Many people don’t eat legumes for fear they will experience an increase in gas and flatulence. Legumes do contain galacto-oligosaccharides (GOS), small unabsorbed carbohydrates (fibres) that are rapidly fermented by the gut bacteria, causing gas. Rather than being an unhealthy side effect, emerging research indicates these fibres in legumes may be a good source of food for healthy gut bacteria.
In some people that are particularly sensitive, the gas production may be painful. However, a study from the USA suggests that not everyone is affected and most people adjust after just a few weeks. In the study healthy adults were asked to eat half a cup (75g cooked) of legumes each day for 8 – 12 weeks. Only half the people reported increased gas during the first week of the study and by the second week, 70% or more of the participants felt that any increase in gas had reduced to the point they didn’t notice it.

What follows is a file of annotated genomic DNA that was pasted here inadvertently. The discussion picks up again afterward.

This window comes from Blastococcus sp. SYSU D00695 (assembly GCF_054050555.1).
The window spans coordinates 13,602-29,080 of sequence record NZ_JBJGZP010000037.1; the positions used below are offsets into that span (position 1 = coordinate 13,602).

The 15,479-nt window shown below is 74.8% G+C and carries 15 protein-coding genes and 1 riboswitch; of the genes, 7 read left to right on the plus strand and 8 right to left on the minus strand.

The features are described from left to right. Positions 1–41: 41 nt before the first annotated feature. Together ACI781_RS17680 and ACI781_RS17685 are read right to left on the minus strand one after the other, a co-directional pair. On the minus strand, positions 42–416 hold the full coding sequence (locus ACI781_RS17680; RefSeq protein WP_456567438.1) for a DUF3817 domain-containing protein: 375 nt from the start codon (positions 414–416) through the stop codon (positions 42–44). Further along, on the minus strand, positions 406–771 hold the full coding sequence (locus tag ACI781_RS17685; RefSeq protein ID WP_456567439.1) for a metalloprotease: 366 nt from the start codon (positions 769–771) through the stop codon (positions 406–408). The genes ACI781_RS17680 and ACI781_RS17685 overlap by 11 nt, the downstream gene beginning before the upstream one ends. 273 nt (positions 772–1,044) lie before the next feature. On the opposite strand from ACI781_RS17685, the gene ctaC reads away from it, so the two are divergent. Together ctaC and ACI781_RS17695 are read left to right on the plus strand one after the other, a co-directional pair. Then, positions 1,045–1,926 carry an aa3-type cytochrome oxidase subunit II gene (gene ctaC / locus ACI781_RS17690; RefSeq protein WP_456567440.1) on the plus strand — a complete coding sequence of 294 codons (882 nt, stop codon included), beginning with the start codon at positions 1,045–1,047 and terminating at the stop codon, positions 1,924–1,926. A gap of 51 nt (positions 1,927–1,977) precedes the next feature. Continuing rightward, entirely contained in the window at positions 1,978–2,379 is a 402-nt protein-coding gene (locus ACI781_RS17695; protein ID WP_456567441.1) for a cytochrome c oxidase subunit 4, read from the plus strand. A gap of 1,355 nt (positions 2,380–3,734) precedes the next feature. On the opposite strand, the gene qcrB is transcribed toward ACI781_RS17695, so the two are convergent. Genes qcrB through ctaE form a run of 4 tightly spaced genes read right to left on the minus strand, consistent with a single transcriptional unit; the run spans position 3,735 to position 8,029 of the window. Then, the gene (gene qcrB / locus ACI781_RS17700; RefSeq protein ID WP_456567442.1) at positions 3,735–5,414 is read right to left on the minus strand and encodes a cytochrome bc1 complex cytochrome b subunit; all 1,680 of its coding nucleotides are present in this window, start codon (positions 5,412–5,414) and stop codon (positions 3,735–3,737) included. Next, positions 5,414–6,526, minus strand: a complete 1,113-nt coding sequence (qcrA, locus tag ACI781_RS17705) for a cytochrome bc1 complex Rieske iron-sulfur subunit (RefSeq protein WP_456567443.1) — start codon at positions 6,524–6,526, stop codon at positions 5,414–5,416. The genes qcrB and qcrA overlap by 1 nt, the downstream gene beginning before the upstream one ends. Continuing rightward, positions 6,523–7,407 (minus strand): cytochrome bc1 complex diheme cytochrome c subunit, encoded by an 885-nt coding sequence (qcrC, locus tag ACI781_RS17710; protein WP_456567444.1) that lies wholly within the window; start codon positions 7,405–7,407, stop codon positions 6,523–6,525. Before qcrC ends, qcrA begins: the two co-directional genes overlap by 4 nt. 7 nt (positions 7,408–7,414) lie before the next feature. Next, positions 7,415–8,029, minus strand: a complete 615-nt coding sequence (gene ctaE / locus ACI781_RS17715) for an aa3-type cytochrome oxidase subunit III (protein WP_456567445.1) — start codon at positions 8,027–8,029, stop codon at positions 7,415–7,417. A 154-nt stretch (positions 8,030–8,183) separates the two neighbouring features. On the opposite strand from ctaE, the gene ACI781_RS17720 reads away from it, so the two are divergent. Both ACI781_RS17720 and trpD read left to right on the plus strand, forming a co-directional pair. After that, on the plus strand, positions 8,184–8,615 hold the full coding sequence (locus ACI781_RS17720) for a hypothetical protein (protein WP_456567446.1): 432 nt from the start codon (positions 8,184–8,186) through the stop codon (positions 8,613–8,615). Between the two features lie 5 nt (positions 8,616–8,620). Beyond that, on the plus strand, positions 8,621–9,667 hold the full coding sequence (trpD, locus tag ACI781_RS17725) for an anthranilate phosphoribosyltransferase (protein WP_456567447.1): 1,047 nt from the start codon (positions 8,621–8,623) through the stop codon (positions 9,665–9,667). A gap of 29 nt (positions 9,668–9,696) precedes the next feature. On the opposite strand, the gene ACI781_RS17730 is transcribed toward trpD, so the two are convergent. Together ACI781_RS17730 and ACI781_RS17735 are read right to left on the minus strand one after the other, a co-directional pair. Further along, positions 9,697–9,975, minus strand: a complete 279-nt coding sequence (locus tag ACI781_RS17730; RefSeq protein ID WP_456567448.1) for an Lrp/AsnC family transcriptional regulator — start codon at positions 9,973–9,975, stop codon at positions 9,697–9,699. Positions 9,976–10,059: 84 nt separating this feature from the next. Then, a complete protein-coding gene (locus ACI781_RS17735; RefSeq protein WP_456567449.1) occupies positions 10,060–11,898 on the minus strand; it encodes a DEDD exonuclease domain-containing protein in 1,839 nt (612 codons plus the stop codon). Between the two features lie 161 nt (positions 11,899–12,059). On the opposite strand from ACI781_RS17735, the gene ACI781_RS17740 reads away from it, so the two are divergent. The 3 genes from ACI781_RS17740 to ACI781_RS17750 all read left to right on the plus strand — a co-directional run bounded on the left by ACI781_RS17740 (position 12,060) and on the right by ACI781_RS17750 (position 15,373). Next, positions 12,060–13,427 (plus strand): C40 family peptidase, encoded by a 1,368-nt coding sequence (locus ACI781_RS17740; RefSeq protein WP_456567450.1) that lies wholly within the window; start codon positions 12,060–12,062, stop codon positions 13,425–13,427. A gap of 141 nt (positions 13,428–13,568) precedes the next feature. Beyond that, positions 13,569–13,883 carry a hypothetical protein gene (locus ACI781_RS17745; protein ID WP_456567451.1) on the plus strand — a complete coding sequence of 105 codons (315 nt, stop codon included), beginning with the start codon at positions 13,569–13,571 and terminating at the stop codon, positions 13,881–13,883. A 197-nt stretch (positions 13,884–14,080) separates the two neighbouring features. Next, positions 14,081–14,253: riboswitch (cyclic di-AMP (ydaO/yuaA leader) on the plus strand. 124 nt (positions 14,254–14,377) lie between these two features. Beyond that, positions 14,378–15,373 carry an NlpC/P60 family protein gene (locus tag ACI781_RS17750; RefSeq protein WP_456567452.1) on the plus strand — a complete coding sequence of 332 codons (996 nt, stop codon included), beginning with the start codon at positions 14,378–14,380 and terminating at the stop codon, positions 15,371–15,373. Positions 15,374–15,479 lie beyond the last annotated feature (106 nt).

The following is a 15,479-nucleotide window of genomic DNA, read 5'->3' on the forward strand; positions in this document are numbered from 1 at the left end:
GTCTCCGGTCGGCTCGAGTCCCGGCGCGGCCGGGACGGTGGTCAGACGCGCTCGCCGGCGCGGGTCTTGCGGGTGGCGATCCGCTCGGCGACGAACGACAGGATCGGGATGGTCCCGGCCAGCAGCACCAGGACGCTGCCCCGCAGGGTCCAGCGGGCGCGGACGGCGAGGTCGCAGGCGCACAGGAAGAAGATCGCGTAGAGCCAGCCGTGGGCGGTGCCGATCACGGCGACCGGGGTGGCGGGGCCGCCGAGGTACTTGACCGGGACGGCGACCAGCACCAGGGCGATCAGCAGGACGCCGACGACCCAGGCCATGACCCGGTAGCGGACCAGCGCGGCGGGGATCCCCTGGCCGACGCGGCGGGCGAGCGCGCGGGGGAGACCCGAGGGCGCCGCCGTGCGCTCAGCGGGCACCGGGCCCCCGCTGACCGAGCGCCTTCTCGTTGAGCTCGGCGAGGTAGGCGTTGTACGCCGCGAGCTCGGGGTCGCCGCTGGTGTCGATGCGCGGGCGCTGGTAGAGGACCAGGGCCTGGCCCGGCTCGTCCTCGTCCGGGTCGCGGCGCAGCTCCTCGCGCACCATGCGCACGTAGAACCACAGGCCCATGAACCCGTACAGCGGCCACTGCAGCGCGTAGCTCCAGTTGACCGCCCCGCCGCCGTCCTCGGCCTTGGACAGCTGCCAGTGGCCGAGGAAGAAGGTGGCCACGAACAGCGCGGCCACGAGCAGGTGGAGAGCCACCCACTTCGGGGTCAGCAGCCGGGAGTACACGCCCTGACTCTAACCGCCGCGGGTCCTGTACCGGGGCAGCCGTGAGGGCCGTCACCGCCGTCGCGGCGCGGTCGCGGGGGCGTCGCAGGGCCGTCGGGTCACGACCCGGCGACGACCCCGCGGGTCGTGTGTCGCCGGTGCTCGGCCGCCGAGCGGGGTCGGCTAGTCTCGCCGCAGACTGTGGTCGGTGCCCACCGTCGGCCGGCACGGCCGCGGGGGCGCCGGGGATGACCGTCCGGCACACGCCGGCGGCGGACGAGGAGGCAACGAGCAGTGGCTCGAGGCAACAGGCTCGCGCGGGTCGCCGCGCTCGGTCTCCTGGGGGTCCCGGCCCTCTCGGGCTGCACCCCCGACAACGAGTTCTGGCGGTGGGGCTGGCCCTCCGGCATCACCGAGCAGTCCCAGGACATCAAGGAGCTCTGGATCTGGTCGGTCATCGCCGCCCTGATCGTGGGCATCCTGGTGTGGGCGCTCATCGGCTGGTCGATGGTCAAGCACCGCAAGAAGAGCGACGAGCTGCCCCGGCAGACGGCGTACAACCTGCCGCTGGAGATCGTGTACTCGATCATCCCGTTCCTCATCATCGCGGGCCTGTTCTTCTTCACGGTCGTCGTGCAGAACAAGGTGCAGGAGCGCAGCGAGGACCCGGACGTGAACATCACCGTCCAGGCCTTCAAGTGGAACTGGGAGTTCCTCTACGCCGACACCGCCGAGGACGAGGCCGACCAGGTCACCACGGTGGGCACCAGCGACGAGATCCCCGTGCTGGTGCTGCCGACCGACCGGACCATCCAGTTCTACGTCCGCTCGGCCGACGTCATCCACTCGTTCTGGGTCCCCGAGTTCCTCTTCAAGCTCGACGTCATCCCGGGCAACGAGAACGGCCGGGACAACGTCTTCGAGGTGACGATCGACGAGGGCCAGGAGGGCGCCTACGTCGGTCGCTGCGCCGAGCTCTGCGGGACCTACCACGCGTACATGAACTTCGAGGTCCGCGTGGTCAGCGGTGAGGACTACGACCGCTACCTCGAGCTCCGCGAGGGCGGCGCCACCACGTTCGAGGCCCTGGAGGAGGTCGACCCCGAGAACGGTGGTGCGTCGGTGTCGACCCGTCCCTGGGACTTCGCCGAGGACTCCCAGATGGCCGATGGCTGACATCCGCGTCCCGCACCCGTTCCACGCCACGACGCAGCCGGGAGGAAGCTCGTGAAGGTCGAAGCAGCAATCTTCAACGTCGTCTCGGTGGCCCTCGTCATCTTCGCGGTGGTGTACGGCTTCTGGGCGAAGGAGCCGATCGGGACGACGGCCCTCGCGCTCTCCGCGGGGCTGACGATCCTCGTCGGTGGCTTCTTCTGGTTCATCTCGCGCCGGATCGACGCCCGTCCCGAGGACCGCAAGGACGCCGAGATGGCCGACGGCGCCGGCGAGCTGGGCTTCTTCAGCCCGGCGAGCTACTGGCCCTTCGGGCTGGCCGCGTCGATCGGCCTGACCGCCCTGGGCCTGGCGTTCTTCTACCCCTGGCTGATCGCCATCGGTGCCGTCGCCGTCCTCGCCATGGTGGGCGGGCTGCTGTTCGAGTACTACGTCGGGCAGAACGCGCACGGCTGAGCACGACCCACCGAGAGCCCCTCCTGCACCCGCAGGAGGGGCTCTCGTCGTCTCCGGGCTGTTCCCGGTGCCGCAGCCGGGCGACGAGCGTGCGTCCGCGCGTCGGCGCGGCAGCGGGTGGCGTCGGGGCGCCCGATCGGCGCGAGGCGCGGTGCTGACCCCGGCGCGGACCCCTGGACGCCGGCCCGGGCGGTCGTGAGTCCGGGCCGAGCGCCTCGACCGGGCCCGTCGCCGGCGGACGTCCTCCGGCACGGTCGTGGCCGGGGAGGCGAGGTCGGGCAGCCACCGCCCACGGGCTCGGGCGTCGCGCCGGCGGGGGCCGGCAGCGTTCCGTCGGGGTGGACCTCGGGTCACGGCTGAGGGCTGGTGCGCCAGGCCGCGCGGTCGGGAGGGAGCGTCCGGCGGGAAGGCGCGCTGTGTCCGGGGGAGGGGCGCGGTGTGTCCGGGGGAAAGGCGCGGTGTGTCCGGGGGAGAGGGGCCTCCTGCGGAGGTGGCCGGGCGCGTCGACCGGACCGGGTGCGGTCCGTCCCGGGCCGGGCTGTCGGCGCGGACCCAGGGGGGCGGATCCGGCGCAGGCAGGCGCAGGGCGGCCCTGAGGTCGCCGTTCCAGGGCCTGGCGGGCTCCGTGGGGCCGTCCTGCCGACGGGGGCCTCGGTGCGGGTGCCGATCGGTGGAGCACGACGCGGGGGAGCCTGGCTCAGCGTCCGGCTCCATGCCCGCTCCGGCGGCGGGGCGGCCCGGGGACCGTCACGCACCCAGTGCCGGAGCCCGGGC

Adding a lot of legumes in the diet in a short space of time may lead to gas as the body isn’t used to the higher fibre intake. Gradually increasing intake, regular exercise and plenty of water will all help reduce the effects of increased fibre. Soaking and rinsing dry legumes before cooking, as well as rinsing of canned legumes, can also reduce the effects.
GLNC recommends Australian’s enjoy legumes at least 2 – 3 times per week.
For tips on cooking with legumes click here.